Why the White House is not on the war path over Iran

Iranian President Mahmoud Ahmadinejad visiting the Natanz uranium enrichment facility, 8 April 2008 Iran's leaders have long said their nuclear programme is about power generation, not weapons

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The US is going to press for new economic sanctions against Iran, this time after the latest UN report on Iran's nuclear plans.

Senior officials say they will try to "ratchet up the pressure" on Iran, making it more expensive to do business in that country, with the aim of hurting its economy.

But what they are not doing is more important. The White House is not dusting off any military plans.

When I asked an official about the military option, he said that nothing was off the table but there was "plenty of space" to build more pressure through sanctions. Iran had to demonstrate to the world that its nuclear programme was peaceful, he said.

What then about the possibility of an Israeli attack? Sources close to the US administration have told the BBC that they don't think that is on the cards either. Any such talk is sabre-rattling. I don't get the impression the White House worries that the report would lead Israel to take action.

In fact, they almost seem to be playing the whole thing down, saying the report shows that between 1998 and 2003, Iran had a "very structured, very well-organised" nuclear weapons programme under the auspices of its ministry of defence. It was "soup to nuts", as one official put it.

But this programme was abandoned, one of the main sites literally bulldozed into the ground. Since then there have been "tell-tale signs of nuclear weapons work" which raise "very serious concerns".

Is Iran nearer to making a nuclear bomb now than it was in 2003, I asked.

"There has been some advancement, but it hasn't been that dramatic," the official said, adding that the report did not have a firm conclusion about this.

The White House could hardly sound less bellicose.

It is not surprising. The last thing Barack Obama wants is an attack. It is, one hopes, hardly his main consideration, but in the approach to an election year, domestic politics do play.

Any action would dominate a campaign, distract from what he wants to say on the US economy and undermine the support of his Democratic base.

More importantly, Mr Obama is likely to share the view of experts who say an attack would not achieve its goals, and instead spiral out of control into a regional war. That would most likely plunge the US and Europe into a new recession.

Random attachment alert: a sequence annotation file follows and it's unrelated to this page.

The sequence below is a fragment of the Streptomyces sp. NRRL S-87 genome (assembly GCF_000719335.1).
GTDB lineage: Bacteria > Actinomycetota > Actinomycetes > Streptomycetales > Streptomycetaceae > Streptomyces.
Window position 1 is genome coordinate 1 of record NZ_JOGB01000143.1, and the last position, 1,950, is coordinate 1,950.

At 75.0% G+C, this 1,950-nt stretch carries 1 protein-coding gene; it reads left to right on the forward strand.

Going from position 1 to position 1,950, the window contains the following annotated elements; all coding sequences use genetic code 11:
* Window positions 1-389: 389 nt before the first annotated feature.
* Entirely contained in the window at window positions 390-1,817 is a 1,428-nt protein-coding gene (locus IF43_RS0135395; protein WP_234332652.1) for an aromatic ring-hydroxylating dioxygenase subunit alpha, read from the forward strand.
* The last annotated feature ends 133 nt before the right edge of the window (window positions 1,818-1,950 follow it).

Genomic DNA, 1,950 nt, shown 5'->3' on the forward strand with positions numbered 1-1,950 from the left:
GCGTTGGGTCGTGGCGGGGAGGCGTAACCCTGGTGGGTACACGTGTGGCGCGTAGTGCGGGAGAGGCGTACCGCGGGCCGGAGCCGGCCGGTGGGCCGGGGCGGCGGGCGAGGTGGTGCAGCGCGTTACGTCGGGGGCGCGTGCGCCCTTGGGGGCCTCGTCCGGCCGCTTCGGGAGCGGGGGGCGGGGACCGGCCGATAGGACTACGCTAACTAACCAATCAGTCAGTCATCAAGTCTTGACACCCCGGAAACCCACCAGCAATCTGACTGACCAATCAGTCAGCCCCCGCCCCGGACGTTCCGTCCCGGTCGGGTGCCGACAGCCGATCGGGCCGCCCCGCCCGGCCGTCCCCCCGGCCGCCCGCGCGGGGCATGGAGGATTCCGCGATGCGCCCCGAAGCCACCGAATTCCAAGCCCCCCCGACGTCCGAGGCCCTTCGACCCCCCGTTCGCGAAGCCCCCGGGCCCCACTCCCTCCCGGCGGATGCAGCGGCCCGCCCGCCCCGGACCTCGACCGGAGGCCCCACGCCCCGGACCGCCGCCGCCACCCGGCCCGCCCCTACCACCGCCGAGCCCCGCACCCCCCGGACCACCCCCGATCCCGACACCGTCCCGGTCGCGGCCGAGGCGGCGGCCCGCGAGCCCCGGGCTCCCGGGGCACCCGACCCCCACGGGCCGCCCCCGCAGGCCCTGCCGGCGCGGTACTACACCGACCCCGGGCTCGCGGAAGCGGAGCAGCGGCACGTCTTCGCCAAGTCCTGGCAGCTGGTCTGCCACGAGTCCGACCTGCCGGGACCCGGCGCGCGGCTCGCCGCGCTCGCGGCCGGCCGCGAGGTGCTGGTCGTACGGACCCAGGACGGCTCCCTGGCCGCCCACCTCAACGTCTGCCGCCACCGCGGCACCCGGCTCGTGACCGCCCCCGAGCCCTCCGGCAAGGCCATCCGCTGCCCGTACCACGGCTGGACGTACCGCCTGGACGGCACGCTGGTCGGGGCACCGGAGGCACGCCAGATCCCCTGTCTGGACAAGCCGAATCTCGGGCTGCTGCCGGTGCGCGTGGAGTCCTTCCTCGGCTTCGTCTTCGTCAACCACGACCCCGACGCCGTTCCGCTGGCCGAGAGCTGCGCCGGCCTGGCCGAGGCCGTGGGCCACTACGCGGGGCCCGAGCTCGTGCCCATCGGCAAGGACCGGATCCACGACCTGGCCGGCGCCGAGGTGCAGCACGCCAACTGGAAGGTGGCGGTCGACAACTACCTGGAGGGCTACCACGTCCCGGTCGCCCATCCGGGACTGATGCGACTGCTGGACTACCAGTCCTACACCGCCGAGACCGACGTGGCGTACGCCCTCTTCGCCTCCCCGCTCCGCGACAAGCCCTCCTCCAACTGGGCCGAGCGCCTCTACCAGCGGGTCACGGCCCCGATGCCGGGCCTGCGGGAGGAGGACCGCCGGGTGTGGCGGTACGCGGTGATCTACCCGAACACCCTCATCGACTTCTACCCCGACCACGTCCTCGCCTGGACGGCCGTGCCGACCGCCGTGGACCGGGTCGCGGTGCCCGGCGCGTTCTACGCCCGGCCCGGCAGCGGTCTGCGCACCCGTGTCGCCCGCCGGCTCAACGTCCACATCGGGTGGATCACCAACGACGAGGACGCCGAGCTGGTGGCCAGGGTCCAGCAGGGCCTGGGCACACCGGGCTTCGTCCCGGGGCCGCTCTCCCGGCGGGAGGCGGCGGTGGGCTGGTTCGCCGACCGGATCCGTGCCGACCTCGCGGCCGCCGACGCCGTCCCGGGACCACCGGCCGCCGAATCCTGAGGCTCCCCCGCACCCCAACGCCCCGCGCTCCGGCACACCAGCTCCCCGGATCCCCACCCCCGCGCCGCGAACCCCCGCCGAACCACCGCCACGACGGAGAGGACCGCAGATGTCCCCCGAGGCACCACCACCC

From the Oval Office, more sanctions look like an altogether safer bet than war.

Mark Mardell Article written by Mark Mardell Mark Mardell Presenter, The World This Weekend

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  • rate this

    Comment number 168.

    It is more important whether Iran is building an atomic bomb for destructive purposes or atomic energy for peaceful means. I personally feel US should more concentrate on it's priorities of job creation, reducing the public debt, and increasing it's image on the world stage as a facilitator of world peace and use its might only in this direction rather than waging a war. War is destructive to both

  • rate this

    Comment number 167.

    Ahmadinejad is great at PR on a global scale... I am unable to name any previous Iranian leader.

    His strategy is to hold onto power through oppressing his people and making headline grabbing claims such as "the holocaust did not happen" which help him win worldwide support from people who hate the way we live.

    He has as many powerful friends as he does enemies. The marmite man :)

  • rate this

    Comment number 166.

    It would be a catagorical mistake for the US to send troops/attack Iran. Nobody wants another Iraq, it's time for the US to stop getting involved in affairs in the Middle East.

    The reality is, Iran is never going to use a Nuclear Weapon, on Israel, the US or anybody else. Let Ahmadinejad build one. If he even tries to use it - he'd be gone in days. He just wants the status.

  • rate this

    Comment number 165.

    I hope that before you make up your mind about Iran in relation to nuclear weapons you will listen to the commentary by a former US Representative from California. The link:


  • rate this

    Comment number 164.

    There are plenty of pro-Israeli crazies out there as well, particularly in the US Congress and at New York Times.Carol Moore references all her statements. Can you disprove the statement (or her reference) from 1977?

    lol, her sunspot theory may be a bit ahead of our time :D. I am moving on from this article. Catch you, JClarkson, on the next one!


Comments 5 of 168



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